Council (or Committee) with respect to that matter unless the Council decides otherwise.

1.0 INTRODUCTION

1.1 WELCOME

The Chancellor opened the meeting at 11.15am welcoming those present including new

Ministerial Appointee to Council Michael Ahie. He also welcomed Prof Tony Signal back after his sabbatical in Canada. The Chancellor noted that there would be an official welcome for Mr Ahie and the newly elected student members at the 3 May 2013 Council meeting.

The Chancellor also noted that this was potentially the last meeting for student members Tiri

Porter, Ralph Springett and Ben Thorpe.

1.2 APOLOGIES

Apologies were received and noted from Ms Lesley Whyte and from Professor Tony Signal for the site visit.

The Vice-Chancellor noted that Assistant Vice-Chancellor Finance, Strategy and

Information Technology Ms MacLeod was unable to attend the meeting.

1.3 DECLARATION OF INTEREST

The Chancellor noted the Interests Register and called for any further declarations of which there were none. Members were asked to provide updated information for the Register to the

Executive Secretary.

1.4 MEETING AGENDA REVIEW

Part II Agenda:

Item 12.1: Agricultural Services: Site visit: This item was taken at the beginning of Part II immediately prior to the site visit.

Item 10.6: Performance Review Committee Report: This item was taken as the last item on the agenda. The Chancellor noted that the Vice-Chancellor asked that his employees remain for this item if they wished to do so.

There we no late items for Part I or Part II.

Page 2 of 10

C13/32 – May

Part I

1.5 C13/01

CONFIRMATION OF PART I MINUTES - MEETING HELD ON 7 DECEMBER

2012

RESOLVED THAT THE MINUTES OF THE MASSEY UNIVERSITY COUNCIL

MEETING HELD ON FRIDAY 7 DECEMBER 2012 (PART I) BE RECEIVED AND

CONFIRMED, WITH THE FOLLOWING AMENDMENT:

Page 6 of 12: 3.2.2: Student Election Statute: Additional bullet point to read:

Discussion and agreement that the General Student position on Council be changed to the Internal Student position on Council.

AS A TRUE AND CORRECT RECORD

CHANCELLOR/ULLRICH

Carried

1.6 MATTERS ARISING

Page 6 of 12: 3.2.2: Student Election Statute: Assistant Vice-Chancellor Operations and

University Registrar Mr Morriss noted that Council’s agreement to request approval from the Minister of Tertiary Education for a more flexible student membership clause that aligned with the legislation, meant that the description of the three student positions on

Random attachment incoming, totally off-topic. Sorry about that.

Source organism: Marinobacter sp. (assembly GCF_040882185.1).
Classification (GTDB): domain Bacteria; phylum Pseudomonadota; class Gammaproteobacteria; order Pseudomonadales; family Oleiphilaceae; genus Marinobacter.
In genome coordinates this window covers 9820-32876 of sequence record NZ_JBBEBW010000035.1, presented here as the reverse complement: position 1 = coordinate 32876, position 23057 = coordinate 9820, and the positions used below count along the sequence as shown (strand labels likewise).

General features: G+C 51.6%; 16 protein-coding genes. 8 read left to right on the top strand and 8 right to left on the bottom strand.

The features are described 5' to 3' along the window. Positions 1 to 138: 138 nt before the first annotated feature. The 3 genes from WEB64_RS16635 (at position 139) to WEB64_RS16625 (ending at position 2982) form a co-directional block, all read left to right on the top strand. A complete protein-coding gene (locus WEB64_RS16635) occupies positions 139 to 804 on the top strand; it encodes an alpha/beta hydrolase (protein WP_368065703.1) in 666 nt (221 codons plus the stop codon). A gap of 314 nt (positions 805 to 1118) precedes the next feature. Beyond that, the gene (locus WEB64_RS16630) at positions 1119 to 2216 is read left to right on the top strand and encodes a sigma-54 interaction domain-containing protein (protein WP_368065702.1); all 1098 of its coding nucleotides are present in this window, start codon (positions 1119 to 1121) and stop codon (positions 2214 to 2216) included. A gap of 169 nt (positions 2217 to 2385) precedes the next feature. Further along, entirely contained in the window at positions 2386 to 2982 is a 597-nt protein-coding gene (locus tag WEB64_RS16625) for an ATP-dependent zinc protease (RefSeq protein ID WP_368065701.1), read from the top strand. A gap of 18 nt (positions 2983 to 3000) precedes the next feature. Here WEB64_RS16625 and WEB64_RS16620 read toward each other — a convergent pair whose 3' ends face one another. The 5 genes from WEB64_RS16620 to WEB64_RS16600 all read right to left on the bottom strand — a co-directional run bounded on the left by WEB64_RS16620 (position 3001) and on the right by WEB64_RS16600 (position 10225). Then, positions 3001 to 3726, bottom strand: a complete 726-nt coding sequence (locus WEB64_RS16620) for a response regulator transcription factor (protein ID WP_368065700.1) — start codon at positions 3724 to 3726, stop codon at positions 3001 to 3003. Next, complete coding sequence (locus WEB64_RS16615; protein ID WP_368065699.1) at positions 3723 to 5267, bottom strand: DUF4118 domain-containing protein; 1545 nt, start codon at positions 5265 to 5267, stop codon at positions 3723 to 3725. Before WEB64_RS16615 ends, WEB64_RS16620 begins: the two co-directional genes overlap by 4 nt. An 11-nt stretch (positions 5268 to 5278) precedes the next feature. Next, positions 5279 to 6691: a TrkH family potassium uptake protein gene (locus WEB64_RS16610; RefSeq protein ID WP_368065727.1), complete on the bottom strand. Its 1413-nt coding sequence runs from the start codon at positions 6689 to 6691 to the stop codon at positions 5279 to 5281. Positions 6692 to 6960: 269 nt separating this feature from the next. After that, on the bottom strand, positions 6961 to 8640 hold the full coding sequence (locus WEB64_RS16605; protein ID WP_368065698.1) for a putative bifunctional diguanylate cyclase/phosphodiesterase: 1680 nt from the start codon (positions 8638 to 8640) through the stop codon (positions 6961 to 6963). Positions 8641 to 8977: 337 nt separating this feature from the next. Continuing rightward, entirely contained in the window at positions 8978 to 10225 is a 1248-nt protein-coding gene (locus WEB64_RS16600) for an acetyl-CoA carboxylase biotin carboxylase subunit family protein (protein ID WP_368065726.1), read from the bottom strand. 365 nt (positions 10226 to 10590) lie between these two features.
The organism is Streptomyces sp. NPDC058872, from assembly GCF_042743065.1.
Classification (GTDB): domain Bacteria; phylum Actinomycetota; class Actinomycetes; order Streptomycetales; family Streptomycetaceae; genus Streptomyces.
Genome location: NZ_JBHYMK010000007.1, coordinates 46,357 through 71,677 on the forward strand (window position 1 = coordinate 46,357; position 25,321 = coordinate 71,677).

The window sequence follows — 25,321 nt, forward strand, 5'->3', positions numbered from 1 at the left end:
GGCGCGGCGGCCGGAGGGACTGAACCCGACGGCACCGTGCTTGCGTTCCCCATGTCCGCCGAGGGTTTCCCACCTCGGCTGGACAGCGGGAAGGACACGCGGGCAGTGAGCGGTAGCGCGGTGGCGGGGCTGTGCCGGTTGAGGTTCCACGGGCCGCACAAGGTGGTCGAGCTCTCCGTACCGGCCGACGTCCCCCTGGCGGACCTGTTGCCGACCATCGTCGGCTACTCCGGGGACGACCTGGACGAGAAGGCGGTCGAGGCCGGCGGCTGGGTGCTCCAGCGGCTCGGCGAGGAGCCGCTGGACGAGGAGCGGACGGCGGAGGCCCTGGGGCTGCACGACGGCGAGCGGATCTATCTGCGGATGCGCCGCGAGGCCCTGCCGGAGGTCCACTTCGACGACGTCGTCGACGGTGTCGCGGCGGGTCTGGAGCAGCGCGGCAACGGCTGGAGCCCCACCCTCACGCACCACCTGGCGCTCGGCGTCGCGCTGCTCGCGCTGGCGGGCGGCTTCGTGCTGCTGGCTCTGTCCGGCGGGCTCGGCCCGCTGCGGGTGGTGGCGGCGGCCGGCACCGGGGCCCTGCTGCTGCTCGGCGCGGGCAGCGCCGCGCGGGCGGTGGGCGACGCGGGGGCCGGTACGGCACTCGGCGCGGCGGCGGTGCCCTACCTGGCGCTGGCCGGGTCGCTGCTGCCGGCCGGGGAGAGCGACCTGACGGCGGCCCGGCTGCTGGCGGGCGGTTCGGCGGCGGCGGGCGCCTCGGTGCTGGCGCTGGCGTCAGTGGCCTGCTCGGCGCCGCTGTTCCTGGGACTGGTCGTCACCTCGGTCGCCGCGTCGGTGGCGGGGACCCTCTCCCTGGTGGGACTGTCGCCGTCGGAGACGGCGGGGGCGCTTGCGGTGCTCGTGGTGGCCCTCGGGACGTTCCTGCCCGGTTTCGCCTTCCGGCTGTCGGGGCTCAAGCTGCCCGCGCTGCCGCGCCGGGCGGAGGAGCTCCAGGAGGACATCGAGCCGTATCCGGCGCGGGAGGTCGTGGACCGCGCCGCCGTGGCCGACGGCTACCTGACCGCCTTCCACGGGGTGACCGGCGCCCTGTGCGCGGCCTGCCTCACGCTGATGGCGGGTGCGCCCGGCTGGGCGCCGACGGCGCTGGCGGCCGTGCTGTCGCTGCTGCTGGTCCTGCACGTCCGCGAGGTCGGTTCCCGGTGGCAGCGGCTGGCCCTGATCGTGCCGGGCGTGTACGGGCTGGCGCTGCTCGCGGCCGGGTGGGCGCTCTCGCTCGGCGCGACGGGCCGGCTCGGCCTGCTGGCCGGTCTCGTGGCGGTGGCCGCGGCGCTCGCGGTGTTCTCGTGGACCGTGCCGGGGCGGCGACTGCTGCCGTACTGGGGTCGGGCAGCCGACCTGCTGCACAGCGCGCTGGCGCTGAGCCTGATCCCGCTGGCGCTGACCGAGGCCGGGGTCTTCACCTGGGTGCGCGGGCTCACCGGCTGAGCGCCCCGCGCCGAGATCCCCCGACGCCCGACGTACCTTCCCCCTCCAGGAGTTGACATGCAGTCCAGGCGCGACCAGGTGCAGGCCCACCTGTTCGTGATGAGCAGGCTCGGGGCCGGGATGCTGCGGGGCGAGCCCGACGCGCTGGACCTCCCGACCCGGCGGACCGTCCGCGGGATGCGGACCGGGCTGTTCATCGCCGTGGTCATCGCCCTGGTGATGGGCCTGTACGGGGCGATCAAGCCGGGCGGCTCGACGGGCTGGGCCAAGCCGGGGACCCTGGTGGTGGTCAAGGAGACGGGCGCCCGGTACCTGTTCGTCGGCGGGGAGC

Council now needed to be included in the Council Statute: Election of Student Members on the Council.

RESOLVED THAT COUNCIL CONFIRM THAT THE COUNCIL STATUTE:

ELECTION OF STUDENT MEMBERS ON THE COUNCIL PROVIDES FOR THE

STUDENT MEMBERSHIP ON COUNCIL AS FOLLOWS: i. ONE INTERNAL STUDENT POSITION: ELECTED FROM THOSE

STUDENTS WHO IDENTIFY AS INTERNAL STUDENTS ON THE

CURRENT ROLL; ii. ONE DISTANCE STUDENT POSITION: ELECTED FROM THOSE

STUDENTS WHO IDENTIFY AS DISTANCE STUDENTS ON THE

CURRENT ROLL; AND iii.

ONE MĀORI STUDENT POSITION: ELECTED FROM THOSE STUDENTS

WHO IDENTIFY AS MĀORI STUDENTS ON THE CURRENT ROLL

SPRINGETT/SIGNAL

Carried

1.7 FOLLOW-UP SCHEDULE AS AT 1 MARCH 2013

Ongoing Issues

No 1: Consistencies in Policies of the University and Wholly Owned Subsidiaries: It was planned that this be reported at the 5 July 2013 Council meeting.

Page 3 of 10

C13/32 – May

Part I

1.8 COUNCIL AGENDA PLAN – UPDATE FOR 1 MARCH 2013

It was noted that the Staff Forum had not been included on the Agenda Plan as Governance

Committee members met with a smaller group of Tertiary Education Union members and reported back to Council.

2.0 KEY REPORTS

2.1 CHANCELLOR’S REPORTS

2.1.1 CHANCELLOR’S REPORT – oral

The Chancellor reported that since the 7 December 2012 Council meeting he had attended a variety of meetings and events. These included the following:

• Attending meetings of Council’s Honorary Awards Committee and Performance Review

Committee.

• Continuing his bi-weekly calls to the Vice-Chancellor.